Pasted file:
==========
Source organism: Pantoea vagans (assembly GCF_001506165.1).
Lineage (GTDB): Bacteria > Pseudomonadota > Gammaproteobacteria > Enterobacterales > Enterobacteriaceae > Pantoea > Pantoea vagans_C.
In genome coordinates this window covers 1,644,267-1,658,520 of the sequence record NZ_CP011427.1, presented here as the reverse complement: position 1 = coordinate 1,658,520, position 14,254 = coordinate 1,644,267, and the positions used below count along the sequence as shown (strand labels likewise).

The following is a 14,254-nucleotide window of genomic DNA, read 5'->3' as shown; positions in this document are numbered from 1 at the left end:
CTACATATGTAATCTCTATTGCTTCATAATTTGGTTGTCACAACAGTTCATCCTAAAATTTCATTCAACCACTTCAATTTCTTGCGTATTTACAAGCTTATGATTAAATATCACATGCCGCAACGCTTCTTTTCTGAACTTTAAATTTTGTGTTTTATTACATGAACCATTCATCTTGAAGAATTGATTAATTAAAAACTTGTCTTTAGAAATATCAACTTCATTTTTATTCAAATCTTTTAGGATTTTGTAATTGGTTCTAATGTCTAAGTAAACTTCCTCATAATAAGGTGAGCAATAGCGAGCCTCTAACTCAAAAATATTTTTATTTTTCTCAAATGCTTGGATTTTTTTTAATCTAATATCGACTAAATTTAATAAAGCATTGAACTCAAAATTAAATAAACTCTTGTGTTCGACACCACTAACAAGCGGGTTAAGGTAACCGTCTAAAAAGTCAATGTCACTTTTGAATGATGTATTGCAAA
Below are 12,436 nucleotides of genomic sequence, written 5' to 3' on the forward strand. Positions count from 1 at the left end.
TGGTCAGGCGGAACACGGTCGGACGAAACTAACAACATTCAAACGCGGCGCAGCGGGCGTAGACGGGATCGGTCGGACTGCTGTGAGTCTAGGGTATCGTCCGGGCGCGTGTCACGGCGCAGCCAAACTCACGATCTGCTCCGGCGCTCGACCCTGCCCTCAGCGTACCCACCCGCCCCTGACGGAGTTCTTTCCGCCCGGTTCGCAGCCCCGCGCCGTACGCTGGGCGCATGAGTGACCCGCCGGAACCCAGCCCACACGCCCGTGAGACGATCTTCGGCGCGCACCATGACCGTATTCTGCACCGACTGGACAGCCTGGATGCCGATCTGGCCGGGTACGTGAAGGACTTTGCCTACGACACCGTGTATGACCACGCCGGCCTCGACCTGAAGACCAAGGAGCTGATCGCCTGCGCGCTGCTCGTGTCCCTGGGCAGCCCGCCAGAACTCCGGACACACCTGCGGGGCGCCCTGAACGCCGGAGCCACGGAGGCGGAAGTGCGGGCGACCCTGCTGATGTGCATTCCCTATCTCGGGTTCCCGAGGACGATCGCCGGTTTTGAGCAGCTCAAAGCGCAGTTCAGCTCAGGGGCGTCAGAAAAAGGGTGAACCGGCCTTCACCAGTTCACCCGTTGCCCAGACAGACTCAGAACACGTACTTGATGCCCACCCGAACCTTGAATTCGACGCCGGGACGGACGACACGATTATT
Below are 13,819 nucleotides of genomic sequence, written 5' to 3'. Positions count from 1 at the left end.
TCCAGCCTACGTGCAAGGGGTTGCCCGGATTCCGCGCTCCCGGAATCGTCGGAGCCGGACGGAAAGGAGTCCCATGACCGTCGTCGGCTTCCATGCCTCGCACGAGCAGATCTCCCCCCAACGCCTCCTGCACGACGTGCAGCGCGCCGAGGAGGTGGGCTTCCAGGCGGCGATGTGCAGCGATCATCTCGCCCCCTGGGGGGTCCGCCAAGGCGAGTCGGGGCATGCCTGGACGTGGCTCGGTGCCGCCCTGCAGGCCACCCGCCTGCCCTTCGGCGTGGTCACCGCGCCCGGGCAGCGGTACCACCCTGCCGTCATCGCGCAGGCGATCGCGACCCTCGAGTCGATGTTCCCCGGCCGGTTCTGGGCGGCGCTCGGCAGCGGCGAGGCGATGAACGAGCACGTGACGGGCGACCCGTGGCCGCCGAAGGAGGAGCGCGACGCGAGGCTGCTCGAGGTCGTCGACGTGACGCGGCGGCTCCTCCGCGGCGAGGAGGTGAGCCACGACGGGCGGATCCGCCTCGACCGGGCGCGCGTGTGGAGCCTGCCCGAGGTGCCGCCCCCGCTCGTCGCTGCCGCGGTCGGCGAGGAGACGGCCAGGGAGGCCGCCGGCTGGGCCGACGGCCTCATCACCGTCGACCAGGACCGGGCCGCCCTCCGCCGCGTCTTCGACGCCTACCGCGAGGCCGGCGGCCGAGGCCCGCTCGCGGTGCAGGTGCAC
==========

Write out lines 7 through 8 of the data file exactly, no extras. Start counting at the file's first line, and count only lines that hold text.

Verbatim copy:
TGGTCAGGCGGAACACGGTCGGACGAAACTAACAACATTCAAACGCGGCGCAGCGGGCGTAGACGGGATCGGTCGGACTGCTGTGAGTCTAGGGTATCGTCCGGGCGCGTGTCACGGCGCAGCCAAACTCACGATCTGCTCCGGCGCTCGACCCTGCCCTCAGCGTACCCACCCGCCCCTGACGGAGTTCTTTCCGCCCGGTTCGCAGCCCCGCGCCGTACGCTGGGCGCATGAGTGACCCGCCGGAACCCAGCCCACACGCCCGTGAGACGATCTTCGGCGCGCACCATGACCGTATTCTGCACCGACTGGACAGCCTGGATGCCGATCTGGCCGGGTACGTGAAGGACTTTGCCTACGACACCGTGTATGACCACGCCGGCCTCGACCTGAAGACCAAGGAGCTGATCGCCTGCGCGCTGCTCGTGTCCCTGGGCAGCCCGCCAGAACTCCGGACACACCTGCGGGGCGCCCTGAACGCCGGAGCCACGGAGGCGGAAGTGCGGGCGACCCTGCTGATGTGCATTCCCTATCTCGGGTTCCCGAGGACGATCGCCGGTTTTGAGCAGCTCAAAGCGCAGTTCAGCTCAGGGGCGTCAGAAAAAGGGTGAACCGGCCTTCACCAGTTCACCCGTTGCCCAGACAGACTCAGAACACGTACTTGATGCCCACCCGAACCTTGAATTCGACGCCGGGACGGACGACACGATTATT
Below are 13,819 nucleotides of genomic sequence, written 5' to 3'. Positions count from 1 at the left end.